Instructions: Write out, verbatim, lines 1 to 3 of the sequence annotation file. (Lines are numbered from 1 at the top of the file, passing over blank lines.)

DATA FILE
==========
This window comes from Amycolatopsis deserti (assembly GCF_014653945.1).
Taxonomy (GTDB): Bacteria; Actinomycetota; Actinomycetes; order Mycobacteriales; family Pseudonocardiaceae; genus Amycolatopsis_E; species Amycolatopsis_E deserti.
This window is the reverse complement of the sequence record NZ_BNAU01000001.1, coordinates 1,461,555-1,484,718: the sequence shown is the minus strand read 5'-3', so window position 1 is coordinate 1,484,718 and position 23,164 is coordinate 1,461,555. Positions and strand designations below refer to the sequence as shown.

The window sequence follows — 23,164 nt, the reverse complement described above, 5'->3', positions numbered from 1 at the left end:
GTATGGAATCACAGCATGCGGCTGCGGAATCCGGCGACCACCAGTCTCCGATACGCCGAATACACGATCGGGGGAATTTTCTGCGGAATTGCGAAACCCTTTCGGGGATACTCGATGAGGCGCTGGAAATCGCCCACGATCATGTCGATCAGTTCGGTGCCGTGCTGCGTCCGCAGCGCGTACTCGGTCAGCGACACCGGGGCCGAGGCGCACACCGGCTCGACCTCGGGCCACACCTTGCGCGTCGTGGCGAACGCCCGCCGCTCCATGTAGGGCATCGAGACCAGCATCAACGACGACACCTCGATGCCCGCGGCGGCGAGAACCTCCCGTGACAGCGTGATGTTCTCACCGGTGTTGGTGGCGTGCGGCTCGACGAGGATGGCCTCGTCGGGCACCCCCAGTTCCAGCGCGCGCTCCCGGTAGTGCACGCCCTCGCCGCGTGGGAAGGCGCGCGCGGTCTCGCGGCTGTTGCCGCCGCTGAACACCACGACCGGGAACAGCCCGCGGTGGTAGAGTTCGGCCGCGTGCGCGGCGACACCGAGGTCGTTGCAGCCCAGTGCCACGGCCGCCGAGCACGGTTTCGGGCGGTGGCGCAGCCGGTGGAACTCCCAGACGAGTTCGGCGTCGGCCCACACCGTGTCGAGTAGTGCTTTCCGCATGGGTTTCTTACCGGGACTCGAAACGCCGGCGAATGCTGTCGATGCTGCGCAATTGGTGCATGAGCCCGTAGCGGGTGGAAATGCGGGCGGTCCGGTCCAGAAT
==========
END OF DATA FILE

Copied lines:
This window comes from Amycolatopsis deserti (assembly GCF_014653945.1).
Taxonomy (GTDB): Bacteria; Actinomycetota; Actinomycetes; order Mycobacteriales; family Pseudonocardiaceae; genus Amycolatopsis_E; species Amycolatopsis_E deserti.
This window is the reverse complement of the sequence record NZ_BNAU01000001.1, coordinates 1,461,555-1,484,718: the sequence shown is the minus strand read 5'-3', so window position 1 is coordinate 1,484,718 and position 23,164 is coordinate 1,461,555. Positions and strand designations below refer to the sequence as shown.